In a highly interesting and descriptive SAP Consolidation Process, Tao Zhang, who works for Benteler Group, discusses the SAP consolidation process. His article focuses on the challenges and potential benefits, approaching the issue from the company’s perspective.
As I see it, the biggest challenges facing SAP system environment consolidation projects in the medium term aren’t so much the need to meet company requirements (namely the actual consolidation of the SAP systems) but the need to implement all the measures that will ensure the successful operation and further development of a consolidated system. In other words, it becomes critical to establish processes that will institutionalize the system’s continuous development. Otherwise, the projects and system adaptations carried out after consolidation will be subject to paralysis and failure.
Zhang’s article doesn’t disclose how SAP Change and Transport Management is supposed to function after consolidation. However, the problems associated with having to make competing changes on system components due to simultaneous projects or a company’s change requirements are substantially exacerbated by such a project. This is particularly true in customer environments where, typically, configuration management of the SAP customer landscape is not practiced.
Starting with Simple Protective Measures
Initially at least, simple protective measures can achieve a certain effect. This is one way to protect company templates and achieve a reasonable degree of harmony among the business processes implemented in SAP environments.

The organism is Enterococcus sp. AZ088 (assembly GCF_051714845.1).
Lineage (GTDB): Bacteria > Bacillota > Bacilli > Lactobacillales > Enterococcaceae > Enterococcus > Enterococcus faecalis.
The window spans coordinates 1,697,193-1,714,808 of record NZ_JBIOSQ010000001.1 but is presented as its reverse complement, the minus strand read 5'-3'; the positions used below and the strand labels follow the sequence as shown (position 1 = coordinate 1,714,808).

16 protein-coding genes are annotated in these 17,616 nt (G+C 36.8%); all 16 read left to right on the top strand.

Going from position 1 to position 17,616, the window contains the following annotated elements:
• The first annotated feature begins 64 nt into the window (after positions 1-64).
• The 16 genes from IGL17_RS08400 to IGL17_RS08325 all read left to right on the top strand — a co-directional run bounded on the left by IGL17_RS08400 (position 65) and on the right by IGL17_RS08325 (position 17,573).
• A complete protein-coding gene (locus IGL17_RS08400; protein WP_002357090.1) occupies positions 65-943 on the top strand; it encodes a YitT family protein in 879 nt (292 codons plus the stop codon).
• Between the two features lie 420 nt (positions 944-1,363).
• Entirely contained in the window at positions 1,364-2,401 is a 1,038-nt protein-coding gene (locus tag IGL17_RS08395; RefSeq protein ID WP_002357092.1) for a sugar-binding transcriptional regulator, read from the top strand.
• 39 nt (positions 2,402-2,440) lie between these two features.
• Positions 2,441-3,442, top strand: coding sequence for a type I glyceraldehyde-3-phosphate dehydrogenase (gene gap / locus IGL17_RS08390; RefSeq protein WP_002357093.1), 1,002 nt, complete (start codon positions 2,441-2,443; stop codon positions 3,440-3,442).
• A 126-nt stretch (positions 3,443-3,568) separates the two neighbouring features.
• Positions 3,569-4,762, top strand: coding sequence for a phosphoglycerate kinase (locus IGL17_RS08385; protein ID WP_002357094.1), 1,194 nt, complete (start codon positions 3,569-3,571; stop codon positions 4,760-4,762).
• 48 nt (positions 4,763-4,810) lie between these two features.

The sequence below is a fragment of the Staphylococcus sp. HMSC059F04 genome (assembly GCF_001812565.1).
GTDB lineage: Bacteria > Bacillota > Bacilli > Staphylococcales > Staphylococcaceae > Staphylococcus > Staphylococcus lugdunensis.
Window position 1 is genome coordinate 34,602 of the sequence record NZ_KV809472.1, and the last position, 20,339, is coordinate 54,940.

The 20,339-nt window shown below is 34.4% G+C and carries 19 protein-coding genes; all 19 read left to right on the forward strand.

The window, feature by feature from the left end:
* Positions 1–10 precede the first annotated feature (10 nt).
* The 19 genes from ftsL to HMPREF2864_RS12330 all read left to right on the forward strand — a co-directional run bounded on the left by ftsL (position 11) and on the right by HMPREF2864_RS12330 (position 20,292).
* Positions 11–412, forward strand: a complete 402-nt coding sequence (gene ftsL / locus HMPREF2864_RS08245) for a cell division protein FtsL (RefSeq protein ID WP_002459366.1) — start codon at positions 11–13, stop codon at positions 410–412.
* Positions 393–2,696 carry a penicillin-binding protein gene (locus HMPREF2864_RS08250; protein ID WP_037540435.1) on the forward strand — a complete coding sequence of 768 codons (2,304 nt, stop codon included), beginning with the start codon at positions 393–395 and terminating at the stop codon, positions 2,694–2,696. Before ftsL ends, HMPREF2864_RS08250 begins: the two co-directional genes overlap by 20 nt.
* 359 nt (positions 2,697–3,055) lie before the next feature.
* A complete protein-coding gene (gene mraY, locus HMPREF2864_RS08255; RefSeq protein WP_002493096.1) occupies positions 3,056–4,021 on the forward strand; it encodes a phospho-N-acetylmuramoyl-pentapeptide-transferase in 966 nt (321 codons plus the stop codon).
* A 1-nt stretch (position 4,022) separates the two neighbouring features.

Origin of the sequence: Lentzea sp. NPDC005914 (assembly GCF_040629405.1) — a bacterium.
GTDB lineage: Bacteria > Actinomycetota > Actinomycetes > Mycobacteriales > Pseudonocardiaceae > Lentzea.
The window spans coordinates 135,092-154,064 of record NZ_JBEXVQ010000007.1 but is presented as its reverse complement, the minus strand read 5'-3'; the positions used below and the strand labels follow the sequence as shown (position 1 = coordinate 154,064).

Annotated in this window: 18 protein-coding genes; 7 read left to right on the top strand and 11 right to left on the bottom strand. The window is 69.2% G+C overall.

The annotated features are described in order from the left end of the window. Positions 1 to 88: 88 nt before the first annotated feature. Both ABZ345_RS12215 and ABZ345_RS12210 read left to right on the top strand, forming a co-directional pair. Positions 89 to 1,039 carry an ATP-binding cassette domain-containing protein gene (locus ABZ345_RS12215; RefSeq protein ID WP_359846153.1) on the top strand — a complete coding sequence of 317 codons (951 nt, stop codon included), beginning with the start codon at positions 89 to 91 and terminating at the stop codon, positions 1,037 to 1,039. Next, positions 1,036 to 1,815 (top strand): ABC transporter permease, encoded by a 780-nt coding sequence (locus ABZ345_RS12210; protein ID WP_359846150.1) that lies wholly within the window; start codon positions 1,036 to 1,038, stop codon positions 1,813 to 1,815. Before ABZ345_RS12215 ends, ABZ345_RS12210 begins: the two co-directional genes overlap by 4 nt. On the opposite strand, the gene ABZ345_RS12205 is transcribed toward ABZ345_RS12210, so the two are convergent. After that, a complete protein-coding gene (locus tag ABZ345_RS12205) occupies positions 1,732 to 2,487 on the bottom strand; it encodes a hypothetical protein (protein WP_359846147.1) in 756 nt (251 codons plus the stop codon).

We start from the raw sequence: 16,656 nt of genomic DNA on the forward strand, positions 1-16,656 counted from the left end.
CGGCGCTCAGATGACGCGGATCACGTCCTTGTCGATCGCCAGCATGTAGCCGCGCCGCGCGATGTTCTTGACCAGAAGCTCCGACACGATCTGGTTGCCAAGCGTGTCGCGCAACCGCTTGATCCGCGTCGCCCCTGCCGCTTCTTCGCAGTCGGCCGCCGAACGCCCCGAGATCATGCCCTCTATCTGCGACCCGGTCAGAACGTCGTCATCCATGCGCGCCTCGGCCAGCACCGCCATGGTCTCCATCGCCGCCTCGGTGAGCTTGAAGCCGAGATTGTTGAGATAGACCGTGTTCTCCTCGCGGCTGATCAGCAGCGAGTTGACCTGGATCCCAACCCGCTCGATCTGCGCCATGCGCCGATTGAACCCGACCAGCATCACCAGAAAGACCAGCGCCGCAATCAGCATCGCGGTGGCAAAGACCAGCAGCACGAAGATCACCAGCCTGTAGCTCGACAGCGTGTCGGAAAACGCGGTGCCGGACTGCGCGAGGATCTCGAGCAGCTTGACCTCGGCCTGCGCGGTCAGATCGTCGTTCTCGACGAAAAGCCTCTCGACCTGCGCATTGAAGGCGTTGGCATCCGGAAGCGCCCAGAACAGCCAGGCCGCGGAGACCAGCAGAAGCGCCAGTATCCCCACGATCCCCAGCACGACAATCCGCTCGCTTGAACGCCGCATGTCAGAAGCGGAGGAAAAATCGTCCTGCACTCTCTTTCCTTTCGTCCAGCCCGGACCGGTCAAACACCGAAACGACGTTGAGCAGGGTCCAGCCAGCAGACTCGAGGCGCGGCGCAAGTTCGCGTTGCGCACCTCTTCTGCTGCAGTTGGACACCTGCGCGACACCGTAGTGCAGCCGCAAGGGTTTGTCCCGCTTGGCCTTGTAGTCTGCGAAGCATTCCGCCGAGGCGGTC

Configuration Management, Impact Management, and Change and Transport Management
However, to ultimately protect investments made in consolidated systems and harmonized business processes, one must address the need for suitable change and transport management processes and consistent comprehensive SAP configuration management. Moreover, the latter should include the objects related to process documentation, the documentation in general, and test management.
SAP Solution Manager Isn’t Enough
SAP, in order to satisfy such requirements, normally refers one to the Solution Manager. Based on my experience in the aforementioned SAP system environments, Solution Manager will be overwhelmed by the complexity of competing, simultaneous demands associated with company requirements related to change and multiple-project management. Instead what it needs are additional approaches that incorporate institutionalized change and transport management, configuration management and impact analysis, which should occur as early as possible in the development cycle.